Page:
It’s the same thing with positive viruses. A IRL vaccine isn’t a ‘good virus’, its usually a deactivated ‘bad virus’ that the body can adapt to. Retroviruses would be something different altogether if used to alter a genetic structure.

I don’t know how practical either option is in Athas, it was just the momentary remembrance of one of my favourite RD episodes (Warning, side effects may involve wearing army boots, pigtails and gingham dresses. Glove puppets called Mr Flibble may also appear on hands).

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Red Dwarf is great. I read the novels too. Hilarious.

GELF type creatures may have been created by the lifeshapers also. Perhaps ‘the Rebirth’ happened well before seas dried up.

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Redking, I just had a terrible thought…what if Athas is Rimmerworld and the Rhulisti were actually Rimmer’s clones? :scream:

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I was just listening to the crimson legion on audiobook at work the other night. There’s a scene where Rikus’ gladiators are discussing him. One of the female gladiators says in answer to the fact that Neeva won’t have sex with Rikus that she’d be willing to have sex with him if he’d use his necromancy magic to regrow her lost arm. Now given just how freaked out the gladiators are by unfamiliar magic in general and necromancy in particular the fact she’d be willing to have sex with a necromancer to regrow a limb tells me she really doesn’t have any other options available to her.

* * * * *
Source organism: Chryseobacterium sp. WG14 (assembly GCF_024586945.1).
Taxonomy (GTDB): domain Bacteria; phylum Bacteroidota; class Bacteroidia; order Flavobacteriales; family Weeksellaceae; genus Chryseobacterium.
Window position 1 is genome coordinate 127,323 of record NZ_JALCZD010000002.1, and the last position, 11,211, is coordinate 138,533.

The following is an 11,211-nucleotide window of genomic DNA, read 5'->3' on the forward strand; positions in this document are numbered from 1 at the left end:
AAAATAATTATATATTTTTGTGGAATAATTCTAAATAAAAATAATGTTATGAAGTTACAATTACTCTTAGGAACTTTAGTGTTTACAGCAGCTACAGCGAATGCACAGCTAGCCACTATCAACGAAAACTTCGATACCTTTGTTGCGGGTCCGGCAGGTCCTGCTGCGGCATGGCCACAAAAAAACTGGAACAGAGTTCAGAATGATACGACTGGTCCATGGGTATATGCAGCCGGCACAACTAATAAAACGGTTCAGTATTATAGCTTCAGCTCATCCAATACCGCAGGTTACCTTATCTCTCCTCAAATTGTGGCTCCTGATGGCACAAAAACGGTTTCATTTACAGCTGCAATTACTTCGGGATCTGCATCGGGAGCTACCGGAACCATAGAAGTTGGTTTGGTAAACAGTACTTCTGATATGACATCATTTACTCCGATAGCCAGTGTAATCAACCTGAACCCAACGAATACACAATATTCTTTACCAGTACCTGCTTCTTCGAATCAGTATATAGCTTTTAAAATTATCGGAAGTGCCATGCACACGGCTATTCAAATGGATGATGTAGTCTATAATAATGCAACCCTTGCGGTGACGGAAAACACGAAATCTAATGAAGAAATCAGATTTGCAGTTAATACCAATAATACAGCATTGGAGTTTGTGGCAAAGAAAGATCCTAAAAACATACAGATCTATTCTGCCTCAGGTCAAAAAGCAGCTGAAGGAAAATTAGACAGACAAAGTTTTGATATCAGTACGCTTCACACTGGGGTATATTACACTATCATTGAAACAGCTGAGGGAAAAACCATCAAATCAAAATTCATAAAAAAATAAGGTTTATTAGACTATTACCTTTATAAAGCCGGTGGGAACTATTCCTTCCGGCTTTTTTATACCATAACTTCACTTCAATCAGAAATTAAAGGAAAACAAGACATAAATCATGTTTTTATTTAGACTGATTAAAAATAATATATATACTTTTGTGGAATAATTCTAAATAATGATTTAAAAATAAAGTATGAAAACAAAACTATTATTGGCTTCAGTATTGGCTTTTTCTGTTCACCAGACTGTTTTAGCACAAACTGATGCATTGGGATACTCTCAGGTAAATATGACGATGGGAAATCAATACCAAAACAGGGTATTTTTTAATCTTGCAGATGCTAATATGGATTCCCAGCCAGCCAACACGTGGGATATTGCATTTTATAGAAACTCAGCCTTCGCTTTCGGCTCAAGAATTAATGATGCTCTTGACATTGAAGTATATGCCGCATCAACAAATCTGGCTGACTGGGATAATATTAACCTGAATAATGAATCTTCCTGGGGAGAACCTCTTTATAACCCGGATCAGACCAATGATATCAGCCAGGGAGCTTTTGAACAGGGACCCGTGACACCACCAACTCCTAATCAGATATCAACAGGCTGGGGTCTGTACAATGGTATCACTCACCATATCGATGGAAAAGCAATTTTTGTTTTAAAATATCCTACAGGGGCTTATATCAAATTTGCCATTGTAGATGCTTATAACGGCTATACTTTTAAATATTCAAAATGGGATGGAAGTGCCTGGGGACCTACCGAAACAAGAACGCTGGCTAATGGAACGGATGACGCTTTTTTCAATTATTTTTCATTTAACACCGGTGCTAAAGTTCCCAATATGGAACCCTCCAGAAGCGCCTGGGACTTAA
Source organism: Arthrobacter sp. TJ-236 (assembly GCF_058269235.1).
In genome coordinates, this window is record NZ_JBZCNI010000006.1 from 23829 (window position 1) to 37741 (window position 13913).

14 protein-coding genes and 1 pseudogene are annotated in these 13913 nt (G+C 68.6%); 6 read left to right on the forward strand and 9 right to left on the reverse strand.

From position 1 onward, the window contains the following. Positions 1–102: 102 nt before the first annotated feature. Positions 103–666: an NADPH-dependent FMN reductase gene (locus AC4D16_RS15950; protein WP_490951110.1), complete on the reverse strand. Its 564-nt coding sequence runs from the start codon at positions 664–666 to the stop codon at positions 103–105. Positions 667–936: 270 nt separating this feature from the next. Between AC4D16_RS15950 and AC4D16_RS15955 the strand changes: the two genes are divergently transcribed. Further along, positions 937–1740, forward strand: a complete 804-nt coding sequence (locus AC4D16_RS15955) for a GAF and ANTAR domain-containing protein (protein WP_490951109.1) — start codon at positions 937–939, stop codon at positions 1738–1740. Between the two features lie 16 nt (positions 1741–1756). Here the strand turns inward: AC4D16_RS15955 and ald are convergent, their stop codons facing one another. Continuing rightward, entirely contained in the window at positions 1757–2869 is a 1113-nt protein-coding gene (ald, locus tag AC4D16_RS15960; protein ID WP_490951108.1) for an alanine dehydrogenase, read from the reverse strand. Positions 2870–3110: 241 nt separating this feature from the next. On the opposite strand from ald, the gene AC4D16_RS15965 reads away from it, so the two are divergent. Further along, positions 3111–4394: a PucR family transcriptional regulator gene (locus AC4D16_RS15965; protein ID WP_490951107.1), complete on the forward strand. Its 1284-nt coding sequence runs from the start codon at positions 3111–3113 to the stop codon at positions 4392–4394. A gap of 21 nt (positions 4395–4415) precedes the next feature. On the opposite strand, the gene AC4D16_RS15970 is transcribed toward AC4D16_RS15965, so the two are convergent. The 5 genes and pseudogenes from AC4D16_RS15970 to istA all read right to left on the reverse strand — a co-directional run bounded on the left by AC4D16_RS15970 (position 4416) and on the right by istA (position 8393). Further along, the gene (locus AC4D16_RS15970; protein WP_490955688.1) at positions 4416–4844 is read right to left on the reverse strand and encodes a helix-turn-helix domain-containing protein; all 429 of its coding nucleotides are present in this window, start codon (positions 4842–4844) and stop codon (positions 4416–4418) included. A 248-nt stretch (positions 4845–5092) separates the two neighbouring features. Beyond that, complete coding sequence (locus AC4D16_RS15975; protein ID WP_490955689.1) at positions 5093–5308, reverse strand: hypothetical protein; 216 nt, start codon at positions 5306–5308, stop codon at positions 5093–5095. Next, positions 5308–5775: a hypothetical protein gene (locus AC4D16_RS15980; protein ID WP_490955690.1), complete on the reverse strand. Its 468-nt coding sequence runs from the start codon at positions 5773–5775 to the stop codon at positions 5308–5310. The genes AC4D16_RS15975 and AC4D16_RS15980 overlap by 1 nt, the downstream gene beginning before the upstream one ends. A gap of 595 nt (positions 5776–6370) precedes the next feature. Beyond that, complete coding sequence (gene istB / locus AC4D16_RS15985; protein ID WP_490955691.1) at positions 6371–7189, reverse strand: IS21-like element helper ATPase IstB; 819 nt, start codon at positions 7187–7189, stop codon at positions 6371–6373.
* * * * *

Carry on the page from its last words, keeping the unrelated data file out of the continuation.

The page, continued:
If we use this small example to be average for the world I would assume that magical healing from cleric and templars is generally out of the reach of most people. Be it too expensive or just so rare no one considers it. I think its just a brutal world where if you’re injured and aren’t tough enough to survive with your own natural healing process to probably suffer and die.

Herb lore or alchemy makes some sense to counteract some poisons and venoms but other than that I imagine most healing is just “try not move. Here’s plenty of water. Let me reset that bone. Don’t worry dude, chicks dig scars. If you’re not dead by morning we’ll bring you more water.”

An important point of order, and one of the major problems with D&D, is that hp does not equal health. So hp recovery is probably common, but recovery from sickness, poison, or wounds much harder.